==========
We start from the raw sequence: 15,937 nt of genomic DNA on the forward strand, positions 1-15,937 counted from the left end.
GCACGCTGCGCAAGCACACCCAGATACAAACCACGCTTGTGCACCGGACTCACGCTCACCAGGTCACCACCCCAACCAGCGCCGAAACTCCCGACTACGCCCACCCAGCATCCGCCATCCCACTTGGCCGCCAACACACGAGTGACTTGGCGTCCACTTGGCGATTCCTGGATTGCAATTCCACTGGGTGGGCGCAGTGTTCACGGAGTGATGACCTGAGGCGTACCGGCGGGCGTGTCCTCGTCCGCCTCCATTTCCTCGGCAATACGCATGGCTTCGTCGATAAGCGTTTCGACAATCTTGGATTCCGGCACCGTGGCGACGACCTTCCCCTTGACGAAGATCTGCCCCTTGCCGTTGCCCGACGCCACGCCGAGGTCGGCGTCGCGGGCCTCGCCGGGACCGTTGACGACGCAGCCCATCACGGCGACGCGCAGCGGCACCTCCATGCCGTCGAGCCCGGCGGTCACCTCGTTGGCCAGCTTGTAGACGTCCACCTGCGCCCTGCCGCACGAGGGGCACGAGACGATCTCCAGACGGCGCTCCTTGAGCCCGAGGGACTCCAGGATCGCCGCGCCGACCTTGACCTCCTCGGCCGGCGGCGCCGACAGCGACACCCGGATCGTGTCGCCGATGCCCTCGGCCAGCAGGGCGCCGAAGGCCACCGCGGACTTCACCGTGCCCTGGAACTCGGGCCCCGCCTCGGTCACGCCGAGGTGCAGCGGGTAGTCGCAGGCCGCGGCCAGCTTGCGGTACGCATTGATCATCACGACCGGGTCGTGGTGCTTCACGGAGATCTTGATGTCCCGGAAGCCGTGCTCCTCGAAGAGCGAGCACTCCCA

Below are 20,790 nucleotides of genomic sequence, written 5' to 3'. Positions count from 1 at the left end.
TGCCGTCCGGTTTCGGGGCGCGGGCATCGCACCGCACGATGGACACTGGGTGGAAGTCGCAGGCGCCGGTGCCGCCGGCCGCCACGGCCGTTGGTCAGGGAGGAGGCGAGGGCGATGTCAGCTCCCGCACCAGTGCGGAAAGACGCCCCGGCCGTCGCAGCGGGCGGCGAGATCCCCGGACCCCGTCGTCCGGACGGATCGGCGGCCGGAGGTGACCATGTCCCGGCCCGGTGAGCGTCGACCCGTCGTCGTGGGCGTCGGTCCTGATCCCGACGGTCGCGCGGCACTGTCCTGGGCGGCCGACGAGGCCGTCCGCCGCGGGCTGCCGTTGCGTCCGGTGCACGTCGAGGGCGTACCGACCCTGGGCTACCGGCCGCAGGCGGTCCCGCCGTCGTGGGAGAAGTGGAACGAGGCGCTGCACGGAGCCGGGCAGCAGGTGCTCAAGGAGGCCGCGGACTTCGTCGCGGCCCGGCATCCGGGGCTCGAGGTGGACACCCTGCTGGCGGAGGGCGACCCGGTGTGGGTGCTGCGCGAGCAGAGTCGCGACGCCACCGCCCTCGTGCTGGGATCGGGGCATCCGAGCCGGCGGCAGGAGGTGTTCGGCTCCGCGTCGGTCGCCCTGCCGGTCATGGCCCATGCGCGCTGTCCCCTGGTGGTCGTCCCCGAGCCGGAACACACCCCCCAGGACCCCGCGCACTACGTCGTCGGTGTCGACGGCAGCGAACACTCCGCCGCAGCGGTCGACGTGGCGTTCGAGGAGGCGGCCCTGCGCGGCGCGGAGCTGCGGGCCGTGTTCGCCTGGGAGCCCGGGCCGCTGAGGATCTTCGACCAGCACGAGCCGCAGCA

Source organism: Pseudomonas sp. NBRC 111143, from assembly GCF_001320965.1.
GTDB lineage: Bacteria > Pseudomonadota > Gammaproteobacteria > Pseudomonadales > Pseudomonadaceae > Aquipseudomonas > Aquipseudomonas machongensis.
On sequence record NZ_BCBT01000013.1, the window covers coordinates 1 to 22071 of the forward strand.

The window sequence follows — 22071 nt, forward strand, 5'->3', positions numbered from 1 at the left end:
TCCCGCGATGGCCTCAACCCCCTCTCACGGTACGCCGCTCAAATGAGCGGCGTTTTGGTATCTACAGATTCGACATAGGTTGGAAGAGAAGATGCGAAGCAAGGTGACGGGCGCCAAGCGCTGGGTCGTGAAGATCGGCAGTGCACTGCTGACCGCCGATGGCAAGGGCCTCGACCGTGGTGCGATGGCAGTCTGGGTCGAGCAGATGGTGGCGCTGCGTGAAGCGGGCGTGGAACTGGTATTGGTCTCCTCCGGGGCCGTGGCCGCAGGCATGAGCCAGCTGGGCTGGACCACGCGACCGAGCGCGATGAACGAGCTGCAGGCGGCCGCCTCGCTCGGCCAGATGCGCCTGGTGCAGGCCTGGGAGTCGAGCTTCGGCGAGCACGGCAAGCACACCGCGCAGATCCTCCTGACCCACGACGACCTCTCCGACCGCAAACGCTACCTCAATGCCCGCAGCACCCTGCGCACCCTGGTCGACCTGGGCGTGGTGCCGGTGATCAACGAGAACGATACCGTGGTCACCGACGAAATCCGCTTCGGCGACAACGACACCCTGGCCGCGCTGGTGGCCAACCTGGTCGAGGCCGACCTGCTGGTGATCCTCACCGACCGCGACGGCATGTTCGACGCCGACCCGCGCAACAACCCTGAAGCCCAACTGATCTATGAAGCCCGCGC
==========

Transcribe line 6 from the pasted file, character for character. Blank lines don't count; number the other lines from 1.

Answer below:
GTDB lineage: Bacteria > Pseudomonadota > Gammaproteobacteria > Pseudomonadales > Pseudomonadaceae > Aquipseudomonas > Aquipseudomonas machongensis.